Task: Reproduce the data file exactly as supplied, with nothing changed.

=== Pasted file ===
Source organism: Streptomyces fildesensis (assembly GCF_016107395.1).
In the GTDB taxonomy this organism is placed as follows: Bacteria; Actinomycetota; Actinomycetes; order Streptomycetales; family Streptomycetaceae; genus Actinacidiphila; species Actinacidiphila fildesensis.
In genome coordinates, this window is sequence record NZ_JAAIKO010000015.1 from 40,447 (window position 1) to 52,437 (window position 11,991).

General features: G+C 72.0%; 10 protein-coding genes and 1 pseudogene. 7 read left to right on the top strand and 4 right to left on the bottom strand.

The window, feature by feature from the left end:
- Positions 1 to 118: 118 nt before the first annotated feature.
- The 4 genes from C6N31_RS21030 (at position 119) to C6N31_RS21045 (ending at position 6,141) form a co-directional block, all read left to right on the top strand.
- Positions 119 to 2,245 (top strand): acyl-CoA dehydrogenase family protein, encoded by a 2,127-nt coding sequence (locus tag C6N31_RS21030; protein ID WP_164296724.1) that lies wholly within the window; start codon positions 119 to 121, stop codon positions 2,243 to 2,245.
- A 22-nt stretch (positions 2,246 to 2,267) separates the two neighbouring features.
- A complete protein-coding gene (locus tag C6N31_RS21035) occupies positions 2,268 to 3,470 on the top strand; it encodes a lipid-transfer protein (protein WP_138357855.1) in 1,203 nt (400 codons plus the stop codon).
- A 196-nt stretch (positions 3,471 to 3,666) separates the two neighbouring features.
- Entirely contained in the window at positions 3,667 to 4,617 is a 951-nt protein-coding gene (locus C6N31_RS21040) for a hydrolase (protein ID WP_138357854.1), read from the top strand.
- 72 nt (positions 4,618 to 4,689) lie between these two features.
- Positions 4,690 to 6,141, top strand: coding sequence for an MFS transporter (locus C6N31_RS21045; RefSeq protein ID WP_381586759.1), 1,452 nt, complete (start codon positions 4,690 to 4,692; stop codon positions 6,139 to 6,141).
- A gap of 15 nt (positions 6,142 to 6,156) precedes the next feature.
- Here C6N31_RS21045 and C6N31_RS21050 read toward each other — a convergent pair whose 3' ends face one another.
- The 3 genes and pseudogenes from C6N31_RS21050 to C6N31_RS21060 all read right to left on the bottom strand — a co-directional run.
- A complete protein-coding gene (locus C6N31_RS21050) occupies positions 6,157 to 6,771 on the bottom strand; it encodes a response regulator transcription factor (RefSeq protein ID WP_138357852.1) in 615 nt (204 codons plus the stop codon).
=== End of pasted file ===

Source organism: Streptomyces fildesensis (assembly GCF_016107395.1).
In the GTDB taxonomy this organism is placed as follows: Bacteria; Actinomycetota; Actinomycetes; order Streptomycetales; family Streptomycetaceae; genus Actinacidiphila; species Actinacidiphila fildesensis.
In genome coordinates, this window is sequence record NZ_JAAIKO010000015.1 from 40,447 (window position 1) to 52,437 (window position 11,991).

General features: G+C 72.0%; 10 protein-coding genes and 1 pseudogene. 7 read left to right on the top strand and 4 right to left on the bottom strand.

The window, feature by feature from the left end:
- Positions 1 to 118: 118 nt before the first annotated feature.
- The 4 genes from C6N31_RS21030 (at position 119) to C6N31_RS21045 (ending at position 6,141) form a co-directional block, all read left to right on the top strand.
- Positions 119 to 2,245 (top strand): acyl-CoA dehydrogenase family protein, encoded by a 2,127-nt coding sequence (locus tag C6N31_RS21030; protein ID WP_164296724.1) that lies wholly within the window; start codon positions 119 to 121, stop codon positions 2,243 to 2,245.
- A 22-nt stretch (positions 2,246 to 2,267) separates the two neighbouring features.
- A complete protein-coding gene (locus tag C6N31_RS21035) occupies positions 2,268 to 3,470 on the top strand; it encodes a lipid-transfer protein (protein WP_138357855.1) in 1,203 nt (400 codons plus the stop codon).
- A 196-nt stretch (positions 3,471 to 3,666) separates the two neighbouring features.
- Entirely contained in the window at positions 3,667 to 4,617 is a 951-nt protein-coding gene (locus C6N31_RS21040) for a hydrolase (protein ID WP_138357854.1), read from the top strand.
- 72 nt (positions 4,618 to 4,689) lie between these two features.
- Positions 4,690 to 6,141, top strand: coding sequence for an MFS transporter (locus C6N31_RS21045; RefSeq protein ID WP_381586759.1), 1,452 nt, complete (start codon positions 4,690 to 4,692; stop codon positions 6,139 to 6,141).
- A gap of 15 nt (positions 6,142 to 6,156) precedes the next feature.
- Here C6N31_RS21045 and C6N31_RS21050 read toward each other — a convergent pair whose 3' ends face one another.
- The 3 genes and pseudogenes from C6N31_RS21050 to C6N31_RS21060 all read right to left on the bottom strand — a co-directional run.
- A complete protein-coding gene (locus C6N31_RS21050) occupies positions 6,157 to 6,771 on the bottom strand; it encodes a response regulator transcription factor (RefSeq protein ID WP_138357852.1) in 615 nt (204 codons plus the stop codon).